SARS COV-19 3D visualization Case Study

Visualizing COVID-19: a 3D visualization of SARS-CoV-2

SARS-CoV-2, the novel Coronavirus, is the cause of COVID-19, the severe acute respiratory disease we are all familiar with by now. The spread of COVID-19 is an emerging global health risk that has already had a significant impact on the global economy and our daily lives, directly or indirectly.
We have seen many coronavirus visualizations since the beginning of the pandemic, and we wanted to share our insights too. We have created a 3D visualization and illustrations of the SARS-CoV-2 virus particle. We worked with structures based on literature accessed in March 2020 (listed below).

Our Model

The COVID-19 virus is spherical with spikes on its surface, similar to SARS-CoV-1. Our animation model is based on what we know so far, what we’ve already learned about the structurally similar virus SARS-CoV-1, plus one very important reference, the accurate CDC image, which gives us a very good idea of what the virus looks like and the proportions of each component.

The Technicals

For our visualization, we created molecular structures using UCSF Chimera and ePMV. We assembled and animated the models in Cinema4D and the developed materials and rendered the images using Cinema 4D, using After Effects to add effects.

The Challenge

Specific techniques allow scientists to study these viral protein components separately and render 3D models of them, which results in pretty faithful visualizations. For some other pieces, we need to make our best guess as to how to visualize them and support the scientific understanding of the structure, even if the evidence is not yet available.

The animation story line

We wanted our animation peak point to be the moment at which the S protein binds to the host ACE2 cellular receptor of a lung cell. By binding to this specific receptor, the virus makes its way into the cell, starting the infection. So, back to SARS-CoV-2. Much of the virus’s outer membrane is made up of:

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S (spike) glycoprotein: This large protein made up of smaller subunits plays an important role in the transmission process – it attaches to a molecule called a receptor on the human cell so the virus can infect it. S proteins cover the outside of the virus – they are embedded in a lipid bilayer. M (membrane) protein: Membrane proteins, visualized in our model in green, are diffusely present on the virus surface, but had not yet been mapped at the time of our research. We decided to use a very simple substitute model for this, similar to the N protein. HE (hemagglutinin esterase) protein Hemagglutinin esterase is a glycoprotein on the surface of the virus that some enveloped viruses, including some Coronaviruses, use as invasion mechanism. HEs are responsible for several important functions in genome maintenance and virus replication. They help the virus attach to and destroy certain sialic acid receptors found on the host cell surface. The HE protein carries out several enzyme activities, including receptor binding, receptor hydrolysis and membrane fusion.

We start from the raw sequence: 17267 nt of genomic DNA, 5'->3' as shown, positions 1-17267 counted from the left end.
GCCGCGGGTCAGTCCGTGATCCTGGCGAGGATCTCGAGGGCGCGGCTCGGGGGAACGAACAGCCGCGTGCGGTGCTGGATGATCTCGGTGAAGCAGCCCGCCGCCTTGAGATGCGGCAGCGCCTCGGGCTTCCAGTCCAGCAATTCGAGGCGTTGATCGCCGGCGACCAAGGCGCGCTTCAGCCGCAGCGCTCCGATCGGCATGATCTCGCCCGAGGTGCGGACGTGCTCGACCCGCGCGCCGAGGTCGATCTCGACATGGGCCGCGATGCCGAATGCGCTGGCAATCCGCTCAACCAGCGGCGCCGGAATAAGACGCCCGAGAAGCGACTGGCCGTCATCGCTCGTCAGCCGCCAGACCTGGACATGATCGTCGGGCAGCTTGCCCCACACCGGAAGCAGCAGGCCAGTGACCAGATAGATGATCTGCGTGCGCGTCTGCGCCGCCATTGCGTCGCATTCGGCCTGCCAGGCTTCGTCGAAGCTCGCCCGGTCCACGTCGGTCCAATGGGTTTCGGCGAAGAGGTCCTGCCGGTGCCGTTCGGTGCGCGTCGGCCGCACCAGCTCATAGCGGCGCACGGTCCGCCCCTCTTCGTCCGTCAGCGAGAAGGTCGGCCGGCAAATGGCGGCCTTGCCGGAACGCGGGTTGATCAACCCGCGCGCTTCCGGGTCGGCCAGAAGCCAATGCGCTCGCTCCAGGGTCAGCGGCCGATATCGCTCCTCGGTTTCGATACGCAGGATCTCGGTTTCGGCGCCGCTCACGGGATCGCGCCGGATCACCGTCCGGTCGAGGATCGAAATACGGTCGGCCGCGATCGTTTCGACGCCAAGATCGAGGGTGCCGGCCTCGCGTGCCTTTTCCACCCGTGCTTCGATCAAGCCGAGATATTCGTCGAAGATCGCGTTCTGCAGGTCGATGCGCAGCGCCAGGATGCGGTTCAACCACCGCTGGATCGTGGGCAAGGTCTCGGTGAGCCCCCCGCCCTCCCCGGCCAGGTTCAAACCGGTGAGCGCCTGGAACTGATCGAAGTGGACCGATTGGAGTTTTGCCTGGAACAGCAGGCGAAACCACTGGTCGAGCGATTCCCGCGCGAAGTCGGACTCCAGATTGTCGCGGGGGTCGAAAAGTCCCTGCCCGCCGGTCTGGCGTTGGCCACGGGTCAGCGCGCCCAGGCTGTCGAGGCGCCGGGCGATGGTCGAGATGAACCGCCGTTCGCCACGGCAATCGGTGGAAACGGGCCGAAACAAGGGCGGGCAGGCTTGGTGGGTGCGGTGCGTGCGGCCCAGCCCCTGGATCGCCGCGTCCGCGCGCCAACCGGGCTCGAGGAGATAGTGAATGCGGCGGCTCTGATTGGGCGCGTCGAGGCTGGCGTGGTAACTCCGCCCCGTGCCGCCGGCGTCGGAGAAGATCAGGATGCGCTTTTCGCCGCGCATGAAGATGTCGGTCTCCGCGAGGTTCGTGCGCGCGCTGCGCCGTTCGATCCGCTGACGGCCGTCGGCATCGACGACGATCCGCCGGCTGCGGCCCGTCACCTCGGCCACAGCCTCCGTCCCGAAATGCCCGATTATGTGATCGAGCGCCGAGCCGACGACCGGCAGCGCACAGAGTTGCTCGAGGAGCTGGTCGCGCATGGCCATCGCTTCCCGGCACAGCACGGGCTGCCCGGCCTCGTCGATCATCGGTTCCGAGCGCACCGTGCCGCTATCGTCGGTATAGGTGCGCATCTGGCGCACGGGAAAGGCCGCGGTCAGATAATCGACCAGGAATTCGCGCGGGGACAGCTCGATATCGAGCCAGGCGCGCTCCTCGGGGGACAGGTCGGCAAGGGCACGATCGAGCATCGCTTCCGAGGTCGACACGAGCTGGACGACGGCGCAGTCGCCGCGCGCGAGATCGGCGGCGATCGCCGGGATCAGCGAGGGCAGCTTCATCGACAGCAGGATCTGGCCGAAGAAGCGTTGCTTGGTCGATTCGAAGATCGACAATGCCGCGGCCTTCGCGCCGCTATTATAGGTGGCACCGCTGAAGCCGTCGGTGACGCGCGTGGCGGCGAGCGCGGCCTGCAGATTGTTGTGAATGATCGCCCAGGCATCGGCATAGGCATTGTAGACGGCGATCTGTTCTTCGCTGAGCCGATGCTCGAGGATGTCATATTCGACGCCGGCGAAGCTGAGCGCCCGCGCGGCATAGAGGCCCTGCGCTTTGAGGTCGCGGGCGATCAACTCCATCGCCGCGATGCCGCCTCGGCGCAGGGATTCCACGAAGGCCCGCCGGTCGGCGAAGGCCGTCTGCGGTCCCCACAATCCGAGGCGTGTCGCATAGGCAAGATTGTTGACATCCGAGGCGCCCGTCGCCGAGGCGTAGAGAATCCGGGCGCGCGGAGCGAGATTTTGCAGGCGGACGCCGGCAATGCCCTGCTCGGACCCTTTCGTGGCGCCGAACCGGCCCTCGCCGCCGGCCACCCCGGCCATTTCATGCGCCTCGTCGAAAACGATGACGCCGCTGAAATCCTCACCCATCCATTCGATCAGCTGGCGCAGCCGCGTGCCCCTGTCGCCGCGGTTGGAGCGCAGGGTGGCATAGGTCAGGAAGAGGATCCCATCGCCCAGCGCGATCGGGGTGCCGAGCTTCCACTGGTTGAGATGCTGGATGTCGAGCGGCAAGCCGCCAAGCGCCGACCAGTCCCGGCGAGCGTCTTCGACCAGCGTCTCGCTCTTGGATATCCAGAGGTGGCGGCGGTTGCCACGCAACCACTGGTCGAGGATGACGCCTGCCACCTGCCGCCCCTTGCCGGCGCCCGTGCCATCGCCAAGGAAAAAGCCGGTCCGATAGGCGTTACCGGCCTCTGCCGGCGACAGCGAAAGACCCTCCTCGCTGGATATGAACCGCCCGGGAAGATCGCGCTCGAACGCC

E (envelope) protein: The third protein that makes up the viral envelope, or outer layer, is the envelope protein. This had also not been mapped at the time of our research, so we decided to use a very simple substitute model. N (nucleocapsid) protein: N proteins bind to the virus’s RNA (its genetic material, visualized in red) to help organize and protect it. The host cell translates viral RNA into new viral proteins, some of which are assembled into new copies of the virus, which then continue the cycle by infecting other cells. The N proteins have different orientations, relative to each other and relative to the disordered amino acid strings of the RNA. Since this orientation is still not entirely clear, and given the technical challenge and time limitations for this animation, we applied some artistic license when it came to their organization around the RNA chain.

 

We wanted our animation peak point to be the moment at which the S protein binds to the host ACE2 cellular receptor of a lung cell. By binding to this specific receptor, the virus makes its way into the cell, starting the infection.  For the rendering, we imagined the animation to play out against a warm, pinkish background. We chose this as it could help the viewer imagine the tissues inside the human body, where the virus infects cells. Before settling on this background, we tried other options. We hope you like the animation! Please feel free to provide your contribution should any of the content be revised.

Notes

The understanding of the structure of this virus will undoubtedly change as research continues
The organization of the nucleoprotein region within the membrane is a rough approximation, as stated above
The illustrated visualization is not the result of simulation or direct data acquisition
This animation is not based on molecular dynamics simulation, temperature factors, or other data sources

References/Data sources

RCSB’s Corona Virus Resources Page: https://www.rcsb.org/news?year=2020&a
PDB entries for proteins: (from SARS-CoV) 6VXX, 6VSB, 5X29, M-Protein predicted by DeepMind, N-Protein as predicted by the Zhang Lab at UMich, HE – Protein Hemagglutinin Esterase 4ZXN, ACE2 cell receptor 6M17, 6M1D, 6M18.
The SARS coronavirus nucleocapsid protein – Forms and functions https://www.sciencedirect.com/science/article/pii/S0166354213003781.
Genotype and phenotype of COVID-19: Their roles in pathogenesis https://www.sciencedirect.com/science/article/pii/S1684118220300827
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